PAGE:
The Greatest Summer Ever: Jim Poole
Steve Eby | On 26, May 2012
Each week through the 26 weeks of the 2012 regular season, DTTWLN will profile and break down the roster of arguably the most exciting sports team that Cleveland has ever seen; the 1995 Cleveland Indians. The ’95 Tribe won 100 games in a strike-shortened 144 game schedule, won their first Central Division title and made the playoffs and World Series for the first time since 1954. Six players made the American League All-Star team, eight players batted .300 or better, and the pitching staff had the lowest ERA in the American League. The players have been ranked from the most important to the Tribe’s success to the 26th. This week breaks down #19 Jim Poole.
The Indians knew that 1995 could be a special season before it began. They had a young nucleus of budding superstar hitters and the makings of a solid, veteran starting rotation. They had an idea and a hope that Jose Mesa could make a good closer, but the rest of the bullpen was a big question mark. The bullpen in 1994 was one of the clubs weaker points. Mesa and Eric Plunk were solid middle relievers, but after that there was Boston castoff Jeff Russell, rookie Paul Shuey, aging veteran Steve Farr, and struggling lefthander Derek Lilliquist. No one in this cast seemed like they could help turn the Tribe from “good” into “great”. General Manager John Hart knew that the ‘pen needed a makeover.
Hart got very busy with this bullpen project. He and manager Mike Hargrove inserted rookie converted-starter Julian Tavarez into the backend of the bullpen with Mesa and claimed lefthander Dennis Cook off of waivers from the Chicago White Sox. When the players strike ended, Hart signed veteran lefty Paul Assenmacher away from the White Sox and picked up former Baltimore Oriole Jim Poole to fill out the Tribe ‘pen.
Poole had struggled for most of the 1994 season, but his track record prior to ’94 was solid. His best seasons came in 1991 when he split time with Texas and Baltimore (3-2, 2.36 ERA in 42.0 innings), and in 1993 for the O’s (2-1, 2.15 ERA in 50.1 innings). At only 29 years old, Poole seemed like the perfect candidate for a solid rebound season. On May 7, Poole proved his worth to the Indians in just his fourth appearance for the Tribe, but it was a game for the Indians record books.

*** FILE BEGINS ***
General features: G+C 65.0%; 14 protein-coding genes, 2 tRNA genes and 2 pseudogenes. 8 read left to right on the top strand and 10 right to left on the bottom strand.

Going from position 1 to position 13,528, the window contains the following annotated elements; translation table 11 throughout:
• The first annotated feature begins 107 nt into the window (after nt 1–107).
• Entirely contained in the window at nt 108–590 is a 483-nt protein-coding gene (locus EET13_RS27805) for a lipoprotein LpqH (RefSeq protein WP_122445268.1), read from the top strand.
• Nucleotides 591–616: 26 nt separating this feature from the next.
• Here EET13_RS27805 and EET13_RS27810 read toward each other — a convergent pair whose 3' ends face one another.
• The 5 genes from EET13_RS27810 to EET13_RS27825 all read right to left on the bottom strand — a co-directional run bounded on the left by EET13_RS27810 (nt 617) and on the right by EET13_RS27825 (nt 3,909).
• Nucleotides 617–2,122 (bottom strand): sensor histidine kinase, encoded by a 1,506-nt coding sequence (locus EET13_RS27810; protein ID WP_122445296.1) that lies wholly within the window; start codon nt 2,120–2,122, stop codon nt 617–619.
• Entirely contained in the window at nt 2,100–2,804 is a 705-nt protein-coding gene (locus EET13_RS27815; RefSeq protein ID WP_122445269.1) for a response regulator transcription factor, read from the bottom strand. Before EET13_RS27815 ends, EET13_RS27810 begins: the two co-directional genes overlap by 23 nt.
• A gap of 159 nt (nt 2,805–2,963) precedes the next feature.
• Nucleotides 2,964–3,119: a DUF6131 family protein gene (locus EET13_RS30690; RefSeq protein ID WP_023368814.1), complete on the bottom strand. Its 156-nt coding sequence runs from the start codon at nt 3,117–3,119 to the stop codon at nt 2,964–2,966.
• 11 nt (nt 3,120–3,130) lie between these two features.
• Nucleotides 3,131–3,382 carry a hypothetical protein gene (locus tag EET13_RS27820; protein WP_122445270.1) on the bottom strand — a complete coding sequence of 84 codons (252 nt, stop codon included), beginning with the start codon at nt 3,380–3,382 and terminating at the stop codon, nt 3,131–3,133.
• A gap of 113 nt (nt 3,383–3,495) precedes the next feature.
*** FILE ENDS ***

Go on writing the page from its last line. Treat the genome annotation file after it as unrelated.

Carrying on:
The game versus the Minnesota Twins started at 1:05, as most Sunday games do. The historic part came when the game ended at 7:41, making the six hour and 36 minute affair the longest game (time wise) in Indians history.
The starting pitchers that day were Dennis Martinez for the Indians and Kevin Tapani for the Twins. Neither pitcher had their best stuff. Tapani was pulled with two outs in the third inning after allowing six runs (four earned) on six Indian hits. Included in these six hits were RBI singles by Eddie Murray and Carlos Baerga, a three-run homerun by Murray and a solo homer from Manny Ramirez that sent Tapani to the showers.
Martinez also struggled. The Tribe right hander was pulled with one out in the fifth inning having surrendered three runs on eight hits. Twins highlights against “El Presidente” included RBI hits from former Indians Alex Cole and future Indian Scott Leius, and a solo homerun from designated hitter Bernardo Brito which was his only hit of the 1995 season. When both starters were out of the game, the Indians had a 6-3 lead halfway through the game (at least, what is normally halfway).
The Indians tacked on two more runs in the bottom of the sixth inning, when Omar Vizquel led off the frame with a groundball single through the hole between shortstop and third. Baerga followed with a walk, and a double steal put runners at second and third with nobody out. New Twins pitcher Kevin Campbell allowed Albert Belle to line a single to left, scoring Vizquel, but Baerga was thrown out at the plate by another future Indian, Marty Cordova. Belle advanced to second on Cordova’s throw, and he scored three batters later when Ramirez drove him in on a single to left. The Indians lead stood at 8-3.
The Twins were able to battle back in the top of the next inning, when Cole led off the inning with a first-pitch single against Tribe reliever Jason Grimsley, who was working into his third inning of the day. The next batter, future Hall of Famer Kirby Puckett, drove Grimsley’s 0-1 pitch over the leftfield wall to cut the lead to 8-5. Cordova followed with a walk and then David McCarty doubled deep down the left field line. After Brito struck out and Leius popped up to Baerga, it seemed as though Grimsley might avoid further damage. Twins catcher Matt Walbeck shut the door on those hopes as he drove in both runs with a double to right. With the score now 8-7, Hargrove put in Tavarez to try and stop the bleeding.
Infielder Pat Meares closed the book on Grimsley when he laced the third pitch from Tavarez back up the middle for a single, scoring Walbeck and tying the game at 8-8.
In the bottom of the seventh, the Indians threatened to score again, loading the bases with one out. Albert Belle was up, but bounced into a 5-4-3 double play, and turned the game back over to the Tribe ‘pen.